ADVISORY ON COVER VERSIONS OF SOUND RECORDINGS
In the recent past, there have been complaints involving violation of rights of popular sound recordings.
The complaints received affect top hits (ever green) songs in gospel, Gikuyu and Kalenjin languages.
The complaints received at the Kenya Copyright Board office involve the re-recording of pre-existing sound recording, public performance of the new recording and the release of the work mostly online in the name of other artists with no acknowledgement and authority of the original work or its author(s).
The resultant work or recording is considered as a cover version. A cover version of music is a remake or a new performance or recording by someone other than the original artist or composer of a previously recorded sound recording.
It is a re-recorded version of a song, replacing the original vocals with another without changing the underlying melody or arrangement. Some cover songs are non-commercial, created out of love of the original artist by fans, with no negative impact on the market value of the original song while others may be commercially exploited unfairly competes with the market of the original music, hence cannibalizing its potential sales especially online.
Generally, every musical work consists of two distinct copyright elements, i.e., the melody as a musical work and the lyrics as a literary work. In Kenya, under Section 2 of the copyright Act, musical works include both the melody (graphical notation) and the lyrics accompanying the melody. The melody and the lyrics can be separated and still be protected independently. A cover song typically uses original lyrics while reproducing an existing melody.
The composer has rights in the melody and the author has rights in the lyrics. In many cases the author and composer are the same person.
The composer has the right of reproduction, public performance, broadcasting, distribution and the right to authorize fixation of the works into any mechanical form i.e., sound recording.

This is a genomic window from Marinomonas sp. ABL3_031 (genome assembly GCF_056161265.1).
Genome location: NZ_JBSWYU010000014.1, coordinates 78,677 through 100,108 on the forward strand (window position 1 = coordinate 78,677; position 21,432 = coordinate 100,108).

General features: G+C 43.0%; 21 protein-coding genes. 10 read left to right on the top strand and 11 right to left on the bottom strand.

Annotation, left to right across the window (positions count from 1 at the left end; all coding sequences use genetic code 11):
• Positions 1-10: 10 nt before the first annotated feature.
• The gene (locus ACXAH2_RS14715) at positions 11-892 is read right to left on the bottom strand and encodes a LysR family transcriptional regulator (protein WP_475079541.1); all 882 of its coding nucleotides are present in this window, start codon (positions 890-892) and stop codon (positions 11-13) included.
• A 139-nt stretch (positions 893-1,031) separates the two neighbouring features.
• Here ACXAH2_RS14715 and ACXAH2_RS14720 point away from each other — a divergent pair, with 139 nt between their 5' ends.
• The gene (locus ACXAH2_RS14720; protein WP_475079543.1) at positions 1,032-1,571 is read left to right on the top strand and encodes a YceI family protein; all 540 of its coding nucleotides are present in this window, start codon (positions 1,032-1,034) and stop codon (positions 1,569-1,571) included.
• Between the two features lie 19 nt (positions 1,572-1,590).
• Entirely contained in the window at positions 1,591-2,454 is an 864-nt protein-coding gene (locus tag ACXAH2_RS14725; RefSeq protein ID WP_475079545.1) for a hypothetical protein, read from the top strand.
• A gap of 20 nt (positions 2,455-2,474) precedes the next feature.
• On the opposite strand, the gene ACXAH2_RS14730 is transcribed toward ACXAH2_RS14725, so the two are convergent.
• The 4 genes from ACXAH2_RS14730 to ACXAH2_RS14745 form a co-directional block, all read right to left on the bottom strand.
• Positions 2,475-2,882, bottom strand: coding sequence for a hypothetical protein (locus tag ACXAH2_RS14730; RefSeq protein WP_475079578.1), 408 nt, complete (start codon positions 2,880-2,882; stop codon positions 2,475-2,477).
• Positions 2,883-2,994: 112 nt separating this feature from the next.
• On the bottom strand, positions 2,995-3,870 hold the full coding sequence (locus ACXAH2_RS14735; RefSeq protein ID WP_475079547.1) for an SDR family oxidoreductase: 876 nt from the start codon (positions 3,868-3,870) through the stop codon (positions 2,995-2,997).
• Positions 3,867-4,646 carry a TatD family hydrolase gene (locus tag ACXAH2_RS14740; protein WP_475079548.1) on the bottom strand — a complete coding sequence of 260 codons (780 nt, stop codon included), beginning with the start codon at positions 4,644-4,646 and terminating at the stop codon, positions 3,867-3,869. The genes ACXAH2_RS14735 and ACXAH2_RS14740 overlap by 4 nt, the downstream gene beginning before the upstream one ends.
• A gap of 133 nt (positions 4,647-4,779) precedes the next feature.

The owner of the sound recording is the producer of that sound recording. The producer must be authorized by the author/composer to create a sound recording.
The producer of a sound recording holds the rights of reproduction of the original work, distribution, importation, and communication to the public in the sound recordings.
It follows therefore that any unauthorized reproduction of another musician’s musical work including the melody (graphical notation of the music) would be an infringement.
By virtue of the above, a person who purports to re-record a sound recording without the authority of the producer and author/composer commits an act of infringement as defined under Section 35(1)a of the Copyright Act.
To monetize and publicly distribute a cover song, the covering artist must obtain a license (for the sound recording) allowing him to utilize the original musical work (melody), from the original artist.
Anyone who creates a cover version of an existing musical work without the author's express authorization infringes on the copyright and producer related right.
The creator of unauthorized cover version is liable to the original rights holder and may be charged under section 38(1)a of the Copyright Act for the offence of making for sale or hire an infringing copy. In addition, an infringer would be liable for damages if sued.
Anyone interested in the production of cover songs are therefore advised to obtain authorization from relevant rights holders before recording or performing such works. It is recommended that such authorization should be in writing (contract) so that it can be verified in the event of a disagreement.
KENYA COPYRIGHT BOARD.
31st JANUARY 2023